This haiku (an explanation of the syllable structure follows) was inspired by the photograph you will find here. The photographer, Abelardo Morell, is an old colleague and friend from my days as the registrar at an art college. It hangs in the lobby of my current employer's main building. Abe is also the subject of a documentary film, Shadow of the House, which gives a glimpse into not only his work but his life. If you have a chance go see the film.
As for the haiku, as mentioned in a previous post, I am participating in a year long haiku writing project. The moderator's theory on haiku, which you can read here, is that the strict syllable structure is in part a mis-translation to syllable of a Japanese word. His critique of my first haiku was in part that it was too wordy. So, I'm working on making my haiku fit the spirit of haiku rather than fitting a strict syllable stucture.
You can read more submissions to the haiku project here.
high in the mountains amidst the boulders and stones flower shouts hello ------- stubborn alpine bloom vibrant mountain top surprise delighting the eye ------- Is it lonely I wonder, there on the mountain top with only the rocks and stones for playmates?
Miss Rumphius prompted us this week to compose poetry inspired by this image, taken on a mountain top in Tibet (not by me). Click the photo to see the other responses.
The Saturday after Christmas my family gathered at my parents for our Christmas celebration. My sister and her family, my younger brother and his family, my older brother's family, and Amy and I were all in attendance. Unfortunately, due to travel issues and hockey tickets my younger brother and his family had to leave before my older brother's family arrived. My older brother was busy coaching a hockey game so he wasn't there either. We had fun opening presents, in a really laid back manner. My two youngest nephews (4 and 6) had a great time playing together and lots of game playing fun was had - Sorry with the N and D, Set with Shelley, the swimmer (my 15 year old niece), and D, and Sleeping Queens with Amy, Shelley and D.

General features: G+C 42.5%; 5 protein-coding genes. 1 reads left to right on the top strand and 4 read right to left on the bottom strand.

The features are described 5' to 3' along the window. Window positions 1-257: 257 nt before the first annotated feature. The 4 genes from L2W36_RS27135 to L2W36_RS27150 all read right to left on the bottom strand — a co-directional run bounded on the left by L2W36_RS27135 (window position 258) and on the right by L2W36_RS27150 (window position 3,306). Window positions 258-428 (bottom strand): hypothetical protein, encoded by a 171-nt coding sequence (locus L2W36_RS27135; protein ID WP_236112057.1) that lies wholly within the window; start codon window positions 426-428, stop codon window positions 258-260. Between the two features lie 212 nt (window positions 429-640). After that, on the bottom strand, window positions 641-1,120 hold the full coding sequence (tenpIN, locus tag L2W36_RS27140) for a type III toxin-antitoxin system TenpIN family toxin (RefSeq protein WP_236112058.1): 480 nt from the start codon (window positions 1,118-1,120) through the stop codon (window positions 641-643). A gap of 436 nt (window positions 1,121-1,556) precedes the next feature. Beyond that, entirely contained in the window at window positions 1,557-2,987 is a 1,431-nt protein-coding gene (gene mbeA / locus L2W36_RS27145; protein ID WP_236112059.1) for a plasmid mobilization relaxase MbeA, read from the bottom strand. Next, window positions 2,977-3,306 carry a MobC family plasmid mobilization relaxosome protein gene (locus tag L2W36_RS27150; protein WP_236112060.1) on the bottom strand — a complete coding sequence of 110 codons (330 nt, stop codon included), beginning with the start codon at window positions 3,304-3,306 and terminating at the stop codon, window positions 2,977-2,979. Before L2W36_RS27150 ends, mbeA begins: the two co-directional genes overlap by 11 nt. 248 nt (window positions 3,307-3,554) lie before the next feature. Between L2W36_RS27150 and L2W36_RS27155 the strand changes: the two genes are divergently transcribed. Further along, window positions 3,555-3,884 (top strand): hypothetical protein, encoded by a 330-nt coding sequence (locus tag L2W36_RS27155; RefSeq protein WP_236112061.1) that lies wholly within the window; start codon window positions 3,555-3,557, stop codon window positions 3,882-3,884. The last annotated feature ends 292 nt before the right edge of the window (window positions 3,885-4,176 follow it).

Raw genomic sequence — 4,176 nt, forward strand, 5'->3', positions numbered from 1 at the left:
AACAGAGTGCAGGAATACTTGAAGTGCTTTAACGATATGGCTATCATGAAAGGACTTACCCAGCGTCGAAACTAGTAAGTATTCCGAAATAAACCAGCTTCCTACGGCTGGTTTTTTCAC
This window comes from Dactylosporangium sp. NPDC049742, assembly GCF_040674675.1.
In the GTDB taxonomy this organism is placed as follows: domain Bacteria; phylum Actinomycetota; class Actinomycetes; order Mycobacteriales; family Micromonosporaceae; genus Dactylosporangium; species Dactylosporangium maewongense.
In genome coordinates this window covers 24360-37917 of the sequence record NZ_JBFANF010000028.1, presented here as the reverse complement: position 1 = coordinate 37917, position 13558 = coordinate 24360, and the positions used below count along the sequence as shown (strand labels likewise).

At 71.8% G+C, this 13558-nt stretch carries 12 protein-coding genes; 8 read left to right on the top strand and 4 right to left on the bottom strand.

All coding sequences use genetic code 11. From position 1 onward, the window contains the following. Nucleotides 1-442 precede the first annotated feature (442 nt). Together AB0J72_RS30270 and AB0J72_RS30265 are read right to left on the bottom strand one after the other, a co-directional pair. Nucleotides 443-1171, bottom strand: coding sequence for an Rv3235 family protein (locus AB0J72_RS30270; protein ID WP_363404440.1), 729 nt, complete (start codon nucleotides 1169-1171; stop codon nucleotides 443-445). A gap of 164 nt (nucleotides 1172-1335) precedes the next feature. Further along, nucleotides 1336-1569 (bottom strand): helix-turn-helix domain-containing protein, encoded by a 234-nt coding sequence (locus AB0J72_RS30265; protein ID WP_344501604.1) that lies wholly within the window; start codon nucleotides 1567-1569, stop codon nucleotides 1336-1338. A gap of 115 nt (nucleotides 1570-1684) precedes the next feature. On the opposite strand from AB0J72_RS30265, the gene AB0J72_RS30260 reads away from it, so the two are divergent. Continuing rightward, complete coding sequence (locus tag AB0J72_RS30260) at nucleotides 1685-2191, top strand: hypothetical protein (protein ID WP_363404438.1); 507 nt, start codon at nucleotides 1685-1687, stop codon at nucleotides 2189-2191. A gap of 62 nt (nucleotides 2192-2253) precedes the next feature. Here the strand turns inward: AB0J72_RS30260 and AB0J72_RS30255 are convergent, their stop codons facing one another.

Sunday morning while Amy enjoyed some alone time in the hotel (my parents house is too small for all of us) I met my sister, and younger brother and their families for breakfast and then we headed off to the movies. We saw the Water Horse, a story of one possible explanation for the Loch Ness monster. It gets a thumbs up. I wouldn't recommend it for children under 5, but everyone else will enjoy it. After lunch on our own, Shelley and D joined me for a swim in the hotel pool while my sister and Amy watched.
Sunday night we met up with a college friend and her family for dinner. Ann and I weren't that close in college, but over the years Amy and I have gotten much closer to her, her husband and her daughters. Dinner wasn't fancy, but we closed the place down - not as exciting as it sounds since the restaurant we were at closes at 8pm on Sunday nights. Had it been warmer we might have continued the conversation for hours in the parking lot. The good news is that they're going to be in our area in a few weeks, so we'll continue the conversation then.
Highlights of the weekend in photo form:
N showing off his new zamboni.
D watching the action.
N and his monster bowling set.
D enjoying N's monster truck (can't you just hear the truck noises?)
Cousins - I love this shot of the two little imps.
The new year has dawned and with it new challenges and experiences. I don't make new year's resolutions, but this year I've volunteered myself into a few new challenges.
I have my sister-out-law, Shelley to thank for encouraging me to write haiku. She was the one who alerted me to the Nengajou exchange, and with the new year approaching she encouraged me to join in on the Haiku Project. The challenge of the project is to write at least one haiku a week and submit it. My frost haiku is my submission for this week and I have the women of One Deep Breath to thank for the inspiration.
Challenge number two is one of my own making. As those who read this blog regularly know I take and post a lot of photos. The numerous photo memes have really inspired me to carry my camera with me most places and to use it regularly. Carrying that to the next level I've decided to take and post one photo a day every day this year. You can find my 365 project here. One note - I actually failed this on the very first day of the year. I did take pictures that day, and I did post a picture that day. But the pictures I took were with my film camera, not my digital camera, and the photo I posted was taken on December 31st.
For challenge number three I have committed myself to being up and out of the house by 7am every Saturday for 5 weeks. Those who know me well know that early mornings are not my thing. I can count of one hand the number of sunrises I have seen in the last 12 months, and two were this weekend. I was up early today because I was so zonked last night that I was asleep before 10:30. The reason for the early rising is that I am taking a workshop class at the North Bennet Street School in Boston's North End. I took Fundamentals of Fine Woodworking there two years ago and loved it. So for the next 4 weeks I'll be spending all day Saturday at NBSS taking Fundamentals of Machine Woodworking. I've used all of the tools we'll be using in the class but this is a wonderful opportunity to fill in gaps in my knowledge and to get an understanding of the inner workings and maintenance of the machines. None of my previous classes have covered maintenance. The bonus of this is that I got some interesting sunrise pictures yesterday and during lunch some shots of the North End. I expect to add more in the weeks to come.